Sun, Mar 19, 2006 - Page 1 News List

CAL rumored to be preparing a name change

STAFF WRITER

China Airlines Ltd (CAL, 華航), Taiwan's largest air carrier, may change its name when President Chen Shui-bian (陳水扁) uses it on his next state visit, a report said on Friday.

The report -- in the Chinese-language Liberty Times, the Taipei Times' sister newspaper -- quoted a source described as close to a private pro-independence group, which visited the airline on Friday.

The group, the "908 Taiwan Republic Campaign," visited CAL's headquarters in Taipei on Friday, and asked the carrier to decide on a timeframe in which to get rid of the term "China" from its title, the sources said.

The group threatened to hold a protest rally if the airline does not rename itself.

Wait and see

According to the report, an unnamed airline official responded with a Chinese-language idiom, "shimuyidai (拭目以待)," which roughly translates as "rub the sand from your eyes and anxiously await what happens."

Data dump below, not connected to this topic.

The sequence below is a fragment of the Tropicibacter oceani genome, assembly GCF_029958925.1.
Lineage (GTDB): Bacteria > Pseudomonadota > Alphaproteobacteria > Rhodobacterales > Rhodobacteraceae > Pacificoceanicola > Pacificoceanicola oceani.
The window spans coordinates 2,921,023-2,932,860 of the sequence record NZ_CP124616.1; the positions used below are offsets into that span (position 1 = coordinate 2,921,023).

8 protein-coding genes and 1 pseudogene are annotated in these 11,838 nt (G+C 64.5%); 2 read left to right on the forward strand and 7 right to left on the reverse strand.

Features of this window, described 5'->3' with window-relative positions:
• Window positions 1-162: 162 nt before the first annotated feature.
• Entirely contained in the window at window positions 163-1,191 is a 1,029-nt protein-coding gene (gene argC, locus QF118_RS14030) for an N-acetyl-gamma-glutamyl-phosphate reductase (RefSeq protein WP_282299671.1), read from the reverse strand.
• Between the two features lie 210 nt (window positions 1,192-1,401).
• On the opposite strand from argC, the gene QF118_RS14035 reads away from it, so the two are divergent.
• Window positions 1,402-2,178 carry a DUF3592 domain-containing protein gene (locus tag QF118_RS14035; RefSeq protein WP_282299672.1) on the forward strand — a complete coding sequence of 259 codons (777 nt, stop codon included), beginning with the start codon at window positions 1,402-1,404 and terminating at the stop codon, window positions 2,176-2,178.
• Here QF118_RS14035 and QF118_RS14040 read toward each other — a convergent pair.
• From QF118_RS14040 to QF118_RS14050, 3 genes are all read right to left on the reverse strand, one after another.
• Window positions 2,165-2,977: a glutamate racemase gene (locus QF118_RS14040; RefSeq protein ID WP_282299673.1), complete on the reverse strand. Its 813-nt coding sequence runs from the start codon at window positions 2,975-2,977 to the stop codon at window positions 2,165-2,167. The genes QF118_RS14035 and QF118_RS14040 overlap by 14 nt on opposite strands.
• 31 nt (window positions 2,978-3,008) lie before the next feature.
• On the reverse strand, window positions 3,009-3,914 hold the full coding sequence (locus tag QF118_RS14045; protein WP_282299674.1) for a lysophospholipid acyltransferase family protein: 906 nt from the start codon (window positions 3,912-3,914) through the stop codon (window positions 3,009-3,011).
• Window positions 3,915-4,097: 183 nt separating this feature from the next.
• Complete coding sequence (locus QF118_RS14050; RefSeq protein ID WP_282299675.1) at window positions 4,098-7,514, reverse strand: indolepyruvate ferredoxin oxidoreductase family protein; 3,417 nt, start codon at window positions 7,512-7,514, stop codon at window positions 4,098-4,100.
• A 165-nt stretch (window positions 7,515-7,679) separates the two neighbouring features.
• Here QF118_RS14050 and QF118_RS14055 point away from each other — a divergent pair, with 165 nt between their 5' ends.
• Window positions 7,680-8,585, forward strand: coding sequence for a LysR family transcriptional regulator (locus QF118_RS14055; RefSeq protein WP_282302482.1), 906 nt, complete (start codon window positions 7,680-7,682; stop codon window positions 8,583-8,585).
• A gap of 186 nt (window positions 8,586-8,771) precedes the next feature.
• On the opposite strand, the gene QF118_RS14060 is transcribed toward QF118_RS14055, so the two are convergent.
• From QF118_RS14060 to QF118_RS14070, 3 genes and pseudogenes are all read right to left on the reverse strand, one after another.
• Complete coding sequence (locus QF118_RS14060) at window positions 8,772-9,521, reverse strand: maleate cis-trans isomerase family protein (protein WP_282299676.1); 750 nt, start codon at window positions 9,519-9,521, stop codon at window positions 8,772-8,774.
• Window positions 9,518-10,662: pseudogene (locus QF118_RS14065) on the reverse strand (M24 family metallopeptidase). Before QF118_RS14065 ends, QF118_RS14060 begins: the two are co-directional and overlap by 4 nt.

Pro-independence activists have long demanded that state-run enterprises, such as Chinese Petroleum Corp (中油), China Steel Corp (中鋼), China Shipbuilding Corp (中船) and CAL, get rid of names that use "China" or "Chinese." In late 2004, Chen pledged to rename all state corporations bearing the name of "China" or "Chinese" within two years. CAL is nominally not a state-owned company, but the carrier is 54 percent owned by the government-backed China Aviation Development Foundation (航發會) under the Ministry of Transportation and Communications.

Discussions

Chen has reportedly asked CAL to take action on the issue, and the airline has discussed a name change during internal meetings and decided to make the change the next time Chen boards an aircraft to travel abroad, the source said. But CAL officials haven't disclosed exactly what the change will be, citing commercial secrecy, the report said.

Former CAL chairman Chiang Yao-chung (江耀宗) said in December 2004 that a name change would cause problems for CAL's aviation rights, as well as creating legal issues regarding commercial contracts with lenders and code-share partners.

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